So what was the television production that restored his reputation? It was Porter’s Noon Wine, one of the three novellas in the 1939 collection, and she herself was very pleased with his script. Indeed, without her strong recommendation, he would never have got the contract. Porter herself was at the top of her reputation in 1966, the year she won a Pulitzer Prize and the National Book Award. As a Texan with a deep interest in the borderlands and the West, she shared a common sensibility with the Californian Peckinpah. Both The Wild Bunch and Old Mortality begin in south Texas. In the latter book, not long after the dance scene I quoted earlier, Harry flees to Mexico to escape scandal and potentially lethal violence.

Peckinpah was a literate soul. In order to do his adaptation, he obviously read Noon Wine, the middle story in the collection. It is surely safe to assume that he also read the first piece, which is Old Mortality, with that lovely passage about the Golondrina. I think that is where he got the idea for the song, and how to use it in the film. Given the topics he was obsessed with throughout his career – death, nostalgia, the passing of an old world – how could he have resisted a title like Old Mortality? That would not have been a bad alternate title for The Wild Bunch itself. More to the point, his film addresses so many of the same themes that are central to Old Mortality, such as shifting values, and the legends by which people live and die. Not to mention fleeing to a more authentic West in Mexico.

Porter had a deep interest in film-making, dating back at least to the 1920s. Surely, Peckinpah must have read her 1934 story Hacienda, which is about making a major film in Mexico, and specifically about searching for locations. This grew out of her work with Sergei Eisenstein and his Soviet associates, as they strove to make Que Viva Mexico! Especially in his editing techniques, Eisenstein was a mighty influence on Peckinpah. Sentences like the following from Hacienda must have resonated powerfully with Peckinpah: “The camera had caught and fixed in moments of violence and senseless excitement, of cruel living and tortured death, the almost ecstatic death-expectancy which is in the air of Mexico.” Does that not sound like a foreshadowing of The Wild Bunch? Porter and Peckinpah really would have had a lot to talk about.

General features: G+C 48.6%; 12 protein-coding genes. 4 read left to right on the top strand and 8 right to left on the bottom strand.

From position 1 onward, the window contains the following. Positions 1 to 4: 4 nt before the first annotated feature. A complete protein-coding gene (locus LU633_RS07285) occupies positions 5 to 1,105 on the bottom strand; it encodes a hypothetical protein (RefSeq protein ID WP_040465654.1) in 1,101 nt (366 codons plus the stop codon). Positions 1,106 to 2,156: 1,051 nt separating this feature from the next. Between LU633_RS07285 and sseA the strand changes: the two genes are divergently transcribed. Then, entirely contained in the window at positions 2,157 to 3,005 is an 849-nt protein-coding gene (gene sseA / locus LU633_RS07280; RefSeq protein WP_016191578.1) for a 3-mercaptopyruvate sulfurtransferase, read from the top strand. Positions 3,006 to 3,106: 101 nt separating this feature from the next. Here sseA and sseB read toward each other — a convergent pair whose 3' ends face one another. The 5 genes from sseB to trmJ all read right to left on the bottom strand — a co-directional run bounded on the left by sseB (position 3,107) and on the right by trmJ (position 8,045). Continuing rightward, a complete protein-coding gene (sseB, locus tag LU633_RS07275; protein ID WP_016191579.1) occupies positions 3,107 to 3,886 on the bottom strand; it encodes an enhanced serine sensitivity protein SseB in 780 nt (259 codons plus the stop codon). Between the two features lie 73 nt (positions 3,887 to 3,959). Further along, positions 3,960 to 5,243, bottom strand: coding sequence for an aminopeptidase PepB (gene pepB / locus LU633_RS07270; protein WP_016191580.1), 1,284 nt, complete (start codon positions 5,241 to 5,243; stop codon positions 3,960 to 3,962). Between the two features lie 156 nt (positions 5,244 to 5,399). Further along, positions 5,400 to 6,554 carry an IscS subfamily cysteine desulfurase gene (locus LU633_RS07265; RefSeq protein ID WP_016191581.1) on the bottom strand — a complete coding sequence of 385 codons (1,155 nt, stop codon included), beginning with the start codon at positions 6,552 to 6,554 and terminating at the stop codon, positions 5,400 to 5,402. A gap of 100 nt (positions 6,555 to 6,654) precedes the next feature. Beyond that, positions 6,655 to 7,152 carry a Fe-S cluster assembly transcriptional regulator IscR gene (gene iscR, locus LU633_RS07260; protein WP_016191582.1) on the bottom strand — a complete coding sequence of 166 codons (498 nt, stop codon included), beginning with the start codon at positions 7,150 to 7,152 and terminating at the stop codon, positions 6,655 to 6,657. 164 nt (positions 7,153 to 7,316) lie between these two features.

A Tribute?

Was the use of La Golondrina in the film an explicit nod to Porter? Without her Noon Wine, there would have been no Wild Bunch. The film is full of other tributes and nods to iconic figures. The final scenes borrow visually from Treasure of the Sierra Madre: that’s why the Wild Bunch riders at that point unaccountably decide to don their hats under the Mexican sun. Musically, the film’s other best known song is the hymn Shall We Gather At The River, which was an instantly recognizable trademark of John Ford. It appears in seven of Ford’s films. (That hymn dates from 1864, Golondrina from 1862). Its use in The Wild Bunch can’t be understood except as a Ford hommage. So why should Peckinpah not salute his fellow Western free spirit, Mrs. Porter?

I think I am the first person to make the Old Mortality connection: do correct me if I am wrong.

It does all make me wonder what other strange linkages I might encounter between fields of interest that on the surface have nothing whatever to do with each other.


Last year, I had the great pleasure of reading W. K. Stratton’s wonderful book The Wild Bunch: Sam Peckinpah, a Revolution in Hollywood, and the Making of a Legendary Film (Bloomsbury 2019). Jerry Holt has a chapter on “La Golondrina: The Secret Text of The Wild Bunch,” in Michael Bliss, ed., A Uniquely American Epic: Intimacy and Action, Tenderness and Violence in Sam Peckinpah’s The Wild Bunch (University Press of Kentucky, 2019). An excellent older read is Thomas F. Walsh, Katherine Anne Porter and Mexico: The Illusion of Eden (University of Texas, 1992). You could easily use that subtitle for a book on Peckinpah’s Mexico.

Browse Our Archives